Before Dr. Dave Swaby (Class of 2015) began his Pediatrics Residency at Richmond University Medical Center in New York, he already had experience as a global healthcare provider. As an Army veteran, Dr. Swaby studied and practiced medicine during his service, which had him stationed around the world.
Though Dr. Swaby was always interested in medicine, he didn’t initially want to become a physician. When he discovered the Army offered recruitment scholarships for those pursuing a career in healthcare, Dr. Swaby enlisted. From there, he completed his basic training at Fort Jackson, SC and the officer basic course (OBC) in Texas. He served tours in South Korea, Iraq, and Kuwait. He studied nursing but, eventually, wanted more.
A Life-Changing Experience
After an unfortunate incident left a young Iraqi girl and her family severely wounded, Dr. Swaby was in charge of her care. The Army didn’t travel with pediatricians so his team had to treat her to the best of their knowledge. Dr. Swaby arranged for her follow-up care and the equipment needed for her rehabilitation. When she received a wheelchair, she was incredibly grateful. Dr. Swaby realized his true calling was to become a pediatrician.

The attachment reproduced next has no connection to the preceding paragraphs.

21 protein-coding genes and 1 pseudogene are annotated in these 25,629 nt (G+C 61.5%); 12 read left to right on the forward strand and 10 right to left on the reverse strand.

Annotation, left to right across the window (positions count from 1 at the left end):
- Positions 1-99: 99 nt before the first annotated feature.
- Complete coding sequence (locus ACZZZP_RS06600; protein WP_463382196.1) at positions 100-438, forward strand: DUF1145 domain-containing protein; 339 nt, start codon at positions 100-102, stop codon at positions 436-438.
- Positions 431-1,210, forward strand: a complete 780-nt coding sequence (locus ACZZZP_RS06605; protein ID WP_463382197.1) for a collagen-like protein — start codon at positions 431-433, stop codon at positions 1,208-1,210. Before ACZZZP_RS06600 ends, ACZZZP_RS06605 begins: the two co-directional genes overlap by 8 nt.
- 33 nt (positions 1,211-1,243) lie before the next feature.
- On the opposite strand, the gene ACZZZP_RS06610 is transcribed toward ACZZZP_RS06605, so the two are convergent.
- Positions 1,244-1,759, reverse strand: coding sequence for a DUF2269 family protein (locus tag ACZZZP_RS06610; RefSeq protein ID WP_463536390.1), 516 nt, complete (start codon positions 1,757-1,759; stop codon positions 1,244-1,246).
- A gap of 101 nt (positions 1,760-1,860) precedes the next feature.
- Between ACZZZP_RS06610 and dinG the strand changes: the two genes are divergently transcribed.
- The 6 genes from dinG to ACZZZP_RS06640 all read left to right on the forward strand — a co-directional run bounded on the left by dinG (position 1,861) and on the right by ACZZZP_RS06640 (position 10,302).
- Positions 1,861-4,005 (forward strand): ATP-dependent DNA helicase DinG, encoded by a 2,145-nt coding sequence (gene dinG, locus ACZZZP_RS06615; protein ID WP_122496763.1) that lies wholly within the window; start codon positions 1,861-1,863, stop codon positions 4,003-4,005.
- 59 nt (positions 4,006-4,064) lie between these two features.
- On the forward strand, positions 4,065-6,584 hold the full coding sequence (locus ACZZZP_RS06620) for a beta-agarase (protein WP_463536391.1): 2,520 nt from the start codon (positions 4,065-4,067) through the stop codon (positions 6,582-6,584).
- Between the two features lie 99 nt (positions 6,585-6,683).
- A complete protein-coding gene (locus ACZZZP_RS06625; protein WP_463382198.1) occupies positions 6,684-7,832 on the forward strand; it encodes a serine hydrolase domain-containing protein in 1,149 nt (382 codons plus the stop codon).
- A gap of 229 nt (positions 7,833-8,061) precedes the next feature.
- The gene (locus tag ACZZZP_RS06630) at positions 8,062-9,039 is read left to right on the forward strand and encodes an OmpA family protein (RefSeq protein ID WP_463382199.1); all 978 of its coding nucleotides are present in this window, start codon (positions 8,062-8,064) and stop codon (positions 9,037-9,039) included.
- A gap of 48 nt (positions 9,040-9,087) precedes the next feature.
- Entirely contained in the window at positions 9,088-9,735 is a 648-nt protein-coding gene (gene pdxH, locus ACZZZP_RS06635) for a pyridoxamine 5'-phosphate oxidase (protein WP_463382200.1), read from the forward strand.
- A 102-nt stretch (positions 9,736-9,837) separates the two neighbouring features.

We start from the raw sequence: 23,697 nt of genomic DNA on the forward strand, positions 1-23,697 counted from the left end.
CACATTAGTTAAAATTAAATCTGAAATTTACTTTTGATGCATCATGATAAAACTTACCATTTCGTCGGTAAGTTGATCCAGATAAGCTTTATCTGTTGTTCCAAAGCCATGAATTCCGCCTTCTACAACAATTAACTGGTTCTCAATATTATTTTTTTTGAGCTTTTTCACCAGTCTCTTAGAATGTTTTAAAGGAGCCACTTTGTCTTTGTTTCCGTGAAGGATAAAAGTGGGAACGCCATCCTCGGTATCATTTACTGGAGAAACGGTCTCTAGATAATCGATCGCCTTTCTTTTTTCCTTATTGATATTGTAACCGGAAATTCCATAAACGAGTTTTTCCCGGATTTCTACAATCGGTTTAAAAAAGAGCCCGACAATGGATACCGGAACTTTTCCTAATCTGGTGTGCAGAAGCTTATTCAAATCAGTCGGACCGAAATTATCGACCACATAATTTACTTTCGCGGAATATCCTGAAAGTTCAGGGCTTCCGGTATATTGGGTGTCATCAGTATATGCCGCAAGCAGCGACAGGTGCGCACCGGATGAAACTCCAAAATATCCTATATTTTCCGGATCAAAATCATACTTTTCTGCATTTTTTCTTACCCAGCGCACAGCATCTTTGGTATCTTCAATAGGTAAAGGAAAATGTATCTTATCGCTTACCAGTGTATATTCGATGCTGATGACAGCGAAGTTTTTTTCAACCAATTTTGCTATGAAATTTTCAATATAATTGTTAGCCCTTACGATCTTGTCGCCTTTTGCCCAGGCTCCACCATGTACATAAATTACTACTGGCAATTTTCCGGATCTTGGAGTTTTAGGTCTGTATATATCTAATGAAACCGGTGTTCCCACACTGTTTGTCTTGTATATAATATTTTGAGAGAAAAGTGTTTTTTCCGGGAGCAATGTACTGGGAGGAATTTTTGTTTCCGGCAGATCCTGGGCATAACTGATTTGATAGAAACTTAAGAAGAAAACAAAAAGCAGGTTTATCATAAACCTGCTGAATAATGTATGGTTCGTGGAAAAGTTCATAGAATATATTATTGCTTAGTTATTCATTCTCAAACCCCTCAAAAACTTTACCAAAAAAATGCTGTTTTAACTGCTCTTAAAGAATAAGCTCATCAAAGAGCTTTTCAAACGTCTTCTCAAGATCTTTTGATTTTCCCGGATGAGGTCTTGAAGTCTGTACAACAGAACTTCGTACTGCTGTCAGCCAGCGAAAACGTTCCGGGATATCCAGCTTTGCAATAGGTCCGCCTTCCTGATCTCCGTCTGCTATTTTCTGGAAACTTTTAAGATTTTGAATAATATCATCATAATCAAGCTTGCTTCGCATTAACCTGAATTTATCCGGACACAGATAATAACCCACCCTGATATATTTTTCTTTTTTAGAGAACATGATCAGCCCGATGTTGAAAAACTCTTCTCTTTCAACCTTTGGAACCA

“When we were leaving, she told me, in English, ‘Thank you,’” said Dr. Swaby. “It was the first time she ever spoke English. Someone ended up adopting her in the United States.”
A Non-Traditional Path
After spending nearly a decade in the Army, Dr. Swaby decided it was time to apply to medical school. Considering he was older than the average medical student, it was nearly impossible to enter a U.S. medical school. Caribbean medical schools were more flexible, though. He heard about AUA and thought it might be a good fit. The rest is history.
“I appreciate the confidence the administration had in me,” said Dr. Swaby. “AUA gave me the tools to succeed in medicine.”
Teamwork is Universal
The teamwork he experienced in the Army continued to inform his medical education – and extracurricular activities. He formed a cricket team on campus, which competes with local teams. Now in his residency, Dr. Swaby finds his Army experience particularly useful when working with a small team.
“If you don’t work together, you’re going to drown,” said Dr. Swaby. “You can’t do it all by yourself.”
Even though he’s begun his residency, he’s still in the Reserves in case he is needed again. He highly recommends other military veterans use their VA benefits while they can and enroll in AUA.
“After a certain number of years, you’ll lose your benefits if you haven’t used them,” said Dr. Swaby. “I’m really happy about my choice to study at AUA.”